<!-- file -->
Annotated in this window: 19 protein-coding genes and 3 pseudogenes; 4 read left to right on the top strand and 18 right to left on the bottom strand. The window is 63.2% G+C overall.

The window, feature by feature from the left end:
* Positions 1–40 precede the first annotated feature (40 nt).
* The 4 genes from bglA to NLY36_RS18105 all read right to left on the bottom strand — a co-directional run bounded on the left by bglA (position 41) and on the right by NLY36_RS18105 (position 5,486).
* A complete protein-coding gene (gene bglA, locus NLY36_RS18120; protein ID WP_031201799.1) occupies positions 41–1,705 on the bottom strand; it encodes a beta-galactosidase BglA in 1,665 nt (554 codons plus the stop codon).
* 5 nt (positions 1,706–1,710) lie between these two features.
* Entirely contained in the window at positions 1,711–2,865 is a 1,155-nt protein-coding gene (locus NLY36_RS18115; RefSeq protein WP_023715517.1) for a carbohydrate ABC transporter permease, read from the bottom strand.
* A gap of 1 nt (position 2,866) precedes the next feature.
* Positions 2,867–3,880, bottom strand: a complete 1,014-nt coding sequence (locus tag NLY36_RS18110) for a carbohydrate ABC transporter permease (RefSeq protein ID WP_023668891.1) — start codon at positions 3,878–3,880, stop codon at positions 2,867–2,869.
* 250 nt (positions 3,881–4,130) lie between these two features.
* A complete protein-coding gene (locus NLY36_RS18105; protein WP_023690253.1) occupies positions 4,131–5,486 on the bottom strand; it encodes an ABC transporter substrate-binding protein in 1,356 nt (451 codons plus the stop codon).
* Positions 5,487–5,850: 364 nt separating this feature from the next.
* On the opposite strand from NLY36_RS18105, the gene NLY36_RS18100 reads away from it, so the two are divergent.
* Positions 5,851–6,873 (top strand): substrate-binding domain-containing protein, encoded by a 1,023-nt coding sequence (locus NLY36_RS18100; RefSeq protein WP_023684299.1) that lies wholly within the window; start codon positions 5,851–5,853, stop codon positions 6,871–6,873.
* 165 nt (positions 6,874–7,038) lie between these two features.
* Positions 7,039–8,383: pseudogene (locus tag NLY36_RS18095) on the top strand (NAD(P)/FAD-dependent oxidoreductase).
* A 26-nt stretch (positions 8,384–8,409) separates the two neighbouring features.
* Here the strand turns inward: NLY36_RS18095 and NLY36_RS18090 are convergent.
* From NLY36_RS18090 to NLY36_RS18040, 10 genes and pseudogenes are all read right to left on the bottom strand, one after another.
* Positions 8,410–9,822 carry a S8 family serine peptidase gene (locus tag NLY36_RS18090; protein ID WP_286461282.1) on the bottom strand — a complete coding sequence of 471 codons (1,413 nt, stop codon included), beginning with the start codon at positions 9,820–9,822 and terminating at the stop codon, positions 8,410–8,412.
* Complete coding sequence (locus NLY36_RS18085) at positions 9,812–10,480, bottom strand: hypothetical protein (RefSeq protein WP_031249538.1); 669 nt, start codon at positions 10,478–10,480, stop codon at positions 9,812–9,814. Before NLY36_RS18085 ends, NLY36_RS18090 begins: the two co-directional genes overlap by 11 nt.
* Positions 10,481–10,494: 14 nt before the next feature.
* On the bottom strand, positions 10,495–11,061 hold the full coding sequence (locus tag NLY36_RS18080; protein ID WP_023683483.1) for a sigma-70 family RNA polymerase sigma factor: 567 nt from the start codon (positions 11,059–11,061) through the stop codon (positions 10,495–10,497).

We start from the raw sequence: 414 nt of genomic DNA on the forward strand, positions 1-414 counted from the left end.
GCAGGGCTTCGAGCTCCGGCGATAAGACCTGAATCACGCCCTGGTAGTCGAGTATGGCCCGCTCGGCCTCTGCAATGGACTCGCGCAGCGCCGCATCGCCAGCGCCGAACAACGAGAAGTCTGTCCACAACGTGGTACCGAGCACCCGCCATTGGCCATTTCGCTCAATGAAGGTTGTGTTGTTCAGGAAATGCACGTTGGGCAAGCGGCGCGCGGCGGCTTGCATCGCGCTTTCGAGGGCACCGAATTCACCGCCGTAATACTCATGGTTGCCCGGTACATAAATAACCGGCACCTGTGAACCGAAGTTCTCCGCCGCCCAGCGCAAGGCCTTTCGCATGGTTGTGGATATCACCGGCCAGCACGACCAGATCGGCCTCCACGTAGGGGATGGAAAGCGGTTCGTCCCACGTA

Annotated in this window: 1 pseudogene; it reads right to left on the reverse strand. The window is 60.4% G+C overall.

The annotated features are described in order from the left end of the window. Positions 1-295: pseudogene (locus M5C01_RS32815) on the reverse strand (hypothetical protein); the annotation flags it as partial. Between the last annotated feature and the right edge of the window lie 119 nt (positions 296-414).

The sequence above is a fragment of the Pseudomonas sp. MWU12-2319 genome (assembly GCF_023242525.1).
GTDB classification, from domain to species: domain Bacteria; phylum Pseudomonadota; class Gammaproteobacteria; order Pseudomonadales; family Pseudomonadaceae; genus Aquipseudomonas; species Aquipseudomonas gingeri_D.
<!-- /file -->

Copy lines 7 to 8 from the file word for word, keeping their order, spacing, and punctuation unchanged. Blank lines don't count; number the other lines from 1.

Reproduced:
* Entirely contained in the window at positions 1,711–2,865 is a 1,155-nt protein-coding gene (locus NLY36_RS18115; RefSeq protein WP_023715517.1) for a carbohydrate ABC transporter permease, read from the bottom strand.
* A gap of 1 nt (position 2,866) precedes the next feature.